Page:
From Animal Issues, Volume 39 Number 4, Winter 2008/09
Life for many of the primates prior to their arrival at the Born Free USA Primate Sanctuary is one of social isolation from other monkeys. Whether it be a monkey kept as a “pet” and raised in a human household or a monkey singly housed in a small, barren, metal cage in a laboratory, probably the most negative factor that impacts on their emotional and psychological well-being is the lack of social contact, whether it be in the form of playing or grooming, with others of their kind.
While most of the country seems to have suffered severe winter storms over the holiday period, we got off lightly with just a couple of cool days before the temperatures hit the 80s again. What a difference the sunshine makes to the monkeys’ daily lives (and to us humans)! They so enjoy just soaking it up, lying around lazily, sleeping and grooming each other.
A varied week on the weather front. On Sunday, the monkeys were enjoying a sunny afternoon as temperatures hit the 80s. By Monday morning, however, that had all changed. The sky was cloudy as the temperature dipped to around 50. It won’t be too long, however, before the temperatures rise again. The sun usually shines all year round here in South Texas.
A busy week for the Sanctuary. Work has started on the construction of a much needed utility building. This will help make day-to-day work at the Sanctuary much smoother. The building will contain a new monkey food preparation area.
Loekey is settling well into his new surroundings. He has already started to have contact with the three boys in the enclosure next to him — McKenzie, Ollie, and Oscar. Oscar is the boss with a rather laid back attitude, although he does enjoy a game of chase and tag and is strongly protective of McKenzie. Ollie is the lowest ranking in the group. He really enjoys playing on the swing and often spends long periods swinging fast and high. Of the three, McKenzie is the most active and sociable and this past week I saw him grooming Loekey through the partition between the enclosures. This is encouraging.
Rain has been forecast for the past few days, but so far the Sanctuary remains dry. Unfortunately we have not had good rainfall for many months.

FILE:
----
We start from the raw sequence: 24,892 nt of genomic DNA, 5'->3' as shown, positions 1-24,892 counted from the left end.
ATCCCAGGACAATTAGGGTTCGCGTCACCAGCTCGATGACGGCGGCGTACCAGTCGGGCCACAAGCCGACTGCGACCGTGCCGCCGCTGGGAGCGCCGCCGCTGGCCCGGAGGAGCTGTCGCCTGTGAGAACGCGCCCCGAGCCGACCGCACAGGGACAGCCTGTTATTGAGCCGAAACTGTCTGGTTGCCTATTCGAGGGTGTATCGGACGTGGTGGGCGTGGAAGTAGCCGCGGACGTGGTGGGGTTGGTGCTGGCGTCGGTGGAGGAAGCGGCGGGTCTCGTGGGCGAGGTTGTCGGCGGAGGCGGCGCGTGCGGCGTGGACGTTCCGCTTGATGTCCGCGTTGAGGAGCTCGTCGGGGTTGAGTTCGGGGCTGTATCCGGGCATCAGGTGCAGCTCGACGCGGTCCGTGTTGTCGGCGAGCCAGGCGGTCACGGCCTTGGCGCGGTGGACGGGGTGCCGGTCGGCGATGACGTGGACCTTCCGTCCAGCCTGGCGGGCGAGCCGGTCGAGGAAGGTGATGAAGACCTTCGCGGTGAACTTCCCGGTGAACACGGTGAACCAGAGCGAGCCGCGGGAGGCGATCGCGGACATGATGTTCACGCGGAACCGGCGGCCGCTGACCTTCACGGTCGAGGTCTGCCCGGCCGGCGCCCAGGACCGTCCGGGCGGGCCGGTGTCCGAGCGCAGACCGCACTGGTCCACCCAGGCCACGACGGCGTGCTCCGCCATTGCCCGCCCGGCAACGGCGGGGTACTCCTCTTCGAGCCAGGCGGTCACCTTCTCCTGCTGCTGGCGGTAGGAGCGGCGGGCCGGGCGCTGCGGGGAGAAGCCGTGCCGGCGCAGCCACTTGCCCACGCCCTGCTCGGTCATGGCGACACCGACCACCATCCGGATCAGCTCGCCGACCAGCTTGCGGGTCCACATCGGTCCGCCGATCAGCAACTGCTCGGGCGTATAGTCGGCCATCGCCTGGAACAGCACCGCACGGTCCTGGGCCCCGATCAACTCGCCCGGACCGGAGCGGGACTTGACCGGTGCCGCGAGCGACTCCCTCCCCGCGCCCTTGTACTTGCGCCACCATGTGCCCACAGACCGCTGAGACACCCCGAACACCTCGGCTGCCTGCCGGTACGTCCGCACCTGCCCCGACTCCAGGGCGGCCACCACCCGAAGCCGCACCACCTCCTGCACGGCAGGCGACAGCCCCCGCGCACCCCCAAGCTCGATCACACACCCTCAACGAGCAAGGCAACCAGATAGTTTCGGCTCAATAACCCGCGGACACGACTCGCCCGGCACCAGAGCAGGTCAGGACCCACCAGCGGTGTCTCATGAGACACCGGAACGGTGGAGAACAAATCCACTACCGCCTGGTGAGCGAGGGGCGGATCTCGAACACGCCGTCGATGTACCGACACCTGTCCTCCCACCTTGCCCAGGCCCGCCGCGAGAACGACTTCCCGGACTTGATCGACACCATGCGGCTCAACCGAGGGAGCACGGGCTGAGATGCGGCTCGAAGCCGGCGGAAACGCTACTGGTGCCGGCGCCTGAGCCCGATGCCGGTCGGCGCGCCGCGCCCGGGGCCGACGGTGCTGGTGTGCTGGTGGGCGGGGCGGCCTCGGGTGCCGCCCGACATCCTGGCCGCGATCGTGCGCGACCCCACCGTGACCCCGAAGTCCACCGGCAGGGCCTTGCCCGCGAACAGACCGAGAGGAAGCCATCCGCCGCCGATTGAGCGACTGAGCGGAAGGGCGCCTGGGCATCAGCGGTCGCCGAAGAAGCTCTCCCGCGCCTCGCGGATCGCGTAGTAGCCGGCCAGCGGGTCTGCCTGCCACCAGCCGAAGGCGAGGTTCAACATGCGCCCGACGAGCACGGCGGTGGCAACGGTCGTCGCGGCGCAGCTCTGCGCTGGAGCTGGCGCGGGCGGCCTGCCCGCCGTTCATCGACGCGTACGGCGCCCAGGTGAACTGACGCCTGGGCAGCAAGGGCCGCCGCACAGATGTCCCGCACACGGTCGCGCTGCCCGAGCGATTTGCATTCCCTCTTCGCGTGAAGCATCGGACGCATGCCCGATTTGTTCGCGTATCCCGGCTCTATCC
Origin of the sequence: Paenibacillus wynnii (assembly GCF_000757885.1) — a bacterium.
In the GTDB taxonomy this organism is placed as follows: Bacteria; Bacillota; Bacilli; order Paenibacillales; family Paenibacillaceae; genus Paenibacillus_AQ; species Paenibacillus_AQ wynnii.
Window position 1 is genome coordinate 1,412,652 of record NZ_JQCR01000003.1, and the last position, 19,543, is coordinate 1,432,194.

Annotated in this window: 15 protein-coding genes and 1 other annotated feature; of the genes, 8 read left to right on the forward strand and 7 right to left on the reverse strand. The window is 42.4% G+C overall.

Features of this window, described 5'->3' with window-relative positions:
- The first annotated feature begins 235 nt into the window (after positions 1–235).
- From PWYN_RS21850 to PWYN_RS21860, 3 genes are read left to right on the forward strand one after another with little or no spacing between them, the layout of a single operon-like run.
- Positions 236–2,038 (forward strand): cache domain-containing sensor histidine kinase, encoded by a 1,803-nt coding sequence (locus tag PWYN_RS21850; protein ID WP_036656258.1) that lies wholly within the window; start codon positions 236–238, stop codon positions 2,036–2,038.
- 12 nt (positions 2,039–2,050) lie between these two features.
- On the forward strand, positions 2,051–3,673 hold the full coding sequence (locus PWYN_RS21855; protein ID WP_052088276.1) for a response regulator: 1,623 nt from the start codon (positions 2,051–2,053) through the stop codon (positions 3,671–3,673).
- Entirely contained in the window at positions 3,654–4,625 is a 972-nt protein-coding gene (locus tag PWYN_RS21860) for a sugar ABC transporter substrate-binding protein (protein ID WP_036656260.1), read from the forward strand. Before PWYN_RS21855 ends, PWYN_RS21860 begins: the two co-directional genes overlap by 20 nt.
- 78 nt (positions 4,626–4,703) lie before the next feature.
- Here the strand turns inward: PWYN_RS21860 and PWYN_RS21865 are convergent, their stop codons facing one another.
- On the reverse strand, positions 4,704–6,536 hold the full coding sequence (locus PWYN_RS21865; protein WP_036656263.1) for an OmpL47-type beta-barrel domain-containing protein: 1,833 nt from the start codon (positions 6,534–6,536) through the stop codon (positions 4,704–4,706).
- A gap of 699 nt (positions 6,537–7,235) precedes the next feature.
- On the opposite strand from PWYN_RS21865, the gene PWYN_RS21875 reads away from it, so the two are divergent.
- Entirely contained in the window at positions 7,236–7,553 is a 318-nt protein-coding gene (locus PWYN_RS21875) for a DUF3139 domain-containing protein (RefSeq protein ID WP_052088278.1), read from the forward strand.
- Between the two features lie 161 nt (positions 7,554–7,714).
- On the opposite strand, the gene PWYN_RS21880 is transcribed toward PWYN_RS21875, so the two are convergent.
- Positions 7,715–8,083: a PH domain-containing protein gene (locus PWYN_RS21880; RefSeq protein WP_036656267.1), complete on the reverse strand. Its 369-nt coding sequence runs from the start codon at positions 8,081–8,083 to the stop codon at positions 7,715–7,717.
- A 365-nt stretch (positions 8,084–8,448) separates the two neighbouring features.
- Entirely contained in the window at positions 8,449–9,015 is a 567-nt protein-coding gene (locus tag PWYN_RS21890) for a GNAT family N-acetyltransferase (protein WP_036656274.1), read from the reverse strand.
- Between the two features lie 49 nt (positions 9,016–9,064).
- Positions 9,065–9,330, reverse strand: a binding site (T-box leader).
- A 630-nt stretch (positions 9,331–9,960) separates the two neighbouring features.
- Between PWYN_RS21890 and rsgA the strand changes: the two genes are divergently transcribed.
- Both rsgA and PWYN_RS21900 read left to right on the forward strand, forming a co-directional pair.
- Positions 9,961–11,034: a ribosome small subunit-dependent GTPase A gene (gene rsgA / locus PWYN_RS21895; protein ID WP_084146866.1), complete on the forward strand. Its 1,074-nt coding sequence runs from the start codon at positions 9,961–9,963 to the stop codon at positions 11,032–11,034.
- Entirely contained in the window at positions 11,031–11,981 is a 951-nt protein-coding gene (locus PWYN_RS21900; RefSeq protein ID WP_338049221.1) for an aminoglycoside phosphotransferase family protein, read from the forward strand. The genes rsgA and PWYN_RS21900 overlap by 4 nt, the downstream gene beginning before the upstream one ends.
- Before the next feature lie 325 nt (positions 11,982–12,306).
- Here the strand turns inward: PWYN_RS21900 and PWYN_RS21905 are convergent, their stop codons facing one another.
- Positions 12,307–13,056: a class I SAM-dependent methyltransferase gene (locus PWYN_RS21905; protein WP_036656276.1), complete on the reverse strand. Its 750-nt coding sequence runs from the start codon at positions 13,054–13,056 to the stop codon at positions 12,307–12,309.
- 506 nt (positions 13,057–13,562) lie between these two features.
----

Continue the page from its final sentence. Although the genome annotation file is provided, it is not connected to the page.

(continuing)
A great food delivery this week — lots of avocados and strawberries. The monkeys enjoy both fruits, but the snow monkeys have a particular liking for strawberries. After a satisfying feast of strawberries, bright red lips are the norm.
Art, one of the longtail macaques who came to us from a laboratory earlier in the year, has started to wait for me at the gate to the longtail enclosure. Although nervous, his curiosity (and hunger, no doubt) get the better of him as he looks to see what food I am taking in each day for the group. He especially likes leafy lettuce and peanuts, so I try to make sure I have both. He also follows me around, at a “safe” distance, making appearances at the various food drop-off points. Art is one of the older longtails and spent 11 years in the laboratory before coming to us. Eleven years in a small metal cage and now he has the companionship of others in five acres of lush vegetation!
This week we continued with the introductions of one of the mixed groups of former “pet” macaques that include India, the young pig-tailed macaque. Over the past few weeks, we have gradually introduced various combinations of the individuals — the goal being to establish one large social group of seven individuals. The final introduction involved direct contact for the first time between Zach and Teddy (the two rhesus macaques in the group) and Joey, a crested black macaque.
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